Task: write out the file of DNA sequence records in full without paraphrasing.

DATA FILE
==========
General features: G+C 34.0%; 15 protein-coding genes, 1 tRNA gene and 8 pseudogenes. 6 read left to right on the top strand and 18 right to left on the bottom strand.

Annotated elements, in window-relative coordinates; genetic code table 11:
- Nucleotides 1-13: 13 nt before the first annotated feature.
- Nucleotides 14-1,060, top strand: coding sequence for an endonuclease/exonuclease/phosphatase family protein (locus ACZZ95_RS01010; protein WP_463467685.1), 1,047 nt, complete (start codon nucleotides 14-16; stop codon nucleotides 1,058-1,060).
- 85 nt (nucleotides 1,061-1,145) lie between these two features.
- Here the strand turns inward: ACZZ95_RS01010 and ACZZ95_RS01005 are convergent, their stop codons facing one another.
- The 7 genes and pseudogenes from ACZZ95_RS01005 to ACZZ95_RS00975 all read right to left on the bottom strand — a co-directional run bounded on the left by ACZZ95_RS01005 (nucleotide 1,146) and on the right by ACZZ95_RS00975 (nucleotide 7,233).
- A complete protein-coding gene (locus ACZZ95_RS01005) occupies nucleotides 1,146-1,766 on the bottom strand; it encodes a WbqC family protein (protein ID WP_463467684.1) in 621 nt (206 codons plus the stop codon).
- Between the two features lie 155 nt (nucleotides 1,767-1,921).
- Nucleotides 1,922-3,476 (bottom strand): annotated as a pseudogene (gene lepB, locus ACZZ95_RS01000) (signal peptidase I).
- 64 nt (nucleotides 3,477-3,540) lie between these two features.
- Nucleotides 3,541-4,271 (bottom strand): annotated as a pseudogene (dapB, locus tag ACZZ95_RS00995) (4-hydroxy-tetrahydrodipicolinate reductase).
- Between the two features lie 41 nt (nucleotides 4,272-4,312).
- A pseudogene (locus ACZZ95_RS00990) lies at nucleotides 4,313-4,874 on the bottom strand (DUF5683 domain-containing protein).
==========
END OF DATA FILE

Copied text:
General features: G+C 34.0%; 15 protein-coding genes, 1 tRNA gene and 8 pseudogenes. 6 read left to right on the top strand and 18 right to left on the bottom strand.

Annotated elements, in window-relative coordinates; genetic code table 11:
- Nucleotides 1-13: 13 nt before the first annotated feature.
- Nucleotides 14-1,060, top strand: coding sequence for an endonuclease/exonuclease/phosphatase family protein (locus ACZZ95_RS01010; protein WP_463467685.1), 1,047 nt, complete (start codon nucleotides 14-16; stop codon nucleotides 1,058-1,060).
- 85 nt (nucleotides 1,061-1,145) lie between these two features.
- Here the strand turns inward: ACZZ95_RS01010 and ACZZ95_RS01005 are convergent, their stop codons facing one another.
- The 7 genes and pseudogenes from ACZZ95_RS01005 to ACZZ95_RS00975 all read right to left on the bottom strand — a co-directional run bounded on the left by ACZZ95_RS01005 (nucleotide 1,146) and on the right by ACZZ95_RS00975 (nucleotide 7,233).
- A complete protein-coding gene (locus ACZZ95_RS01005) occupies nucleotides 1,146-1,766 on the bottom strand; it encodes a WbqC family protein (protein ID WP_463467684.1) in 621 nt (206 codons plus the stop codon).
- Between the two features lie 155 nt (nucleotides 1,767-1,921).
- Nucleotides 1,922-3,476 (bottom strand): annotated as a pseudogene (gene lepB, locus ACZZ95_RS01000) (signal peptidase I).
- 64 nt (nucleotides 3,477-3,540) lie between these two features.
- Nucleotides 3,541-4,271 (bottom strand): annotated as a pseudogene (dapB, locus tag ACZZ95_RS00995) (4-hydroxy-tetrahydrodipicolinate reductase).
- Between the two features lie 41 nt (nucleotides 4,272-4,312).
- A pseudogene (locus ACZZ95_RS00990) lies at nucleotides 4,313-4,874 on the bottom strand (DUF5683 domain-containing protein).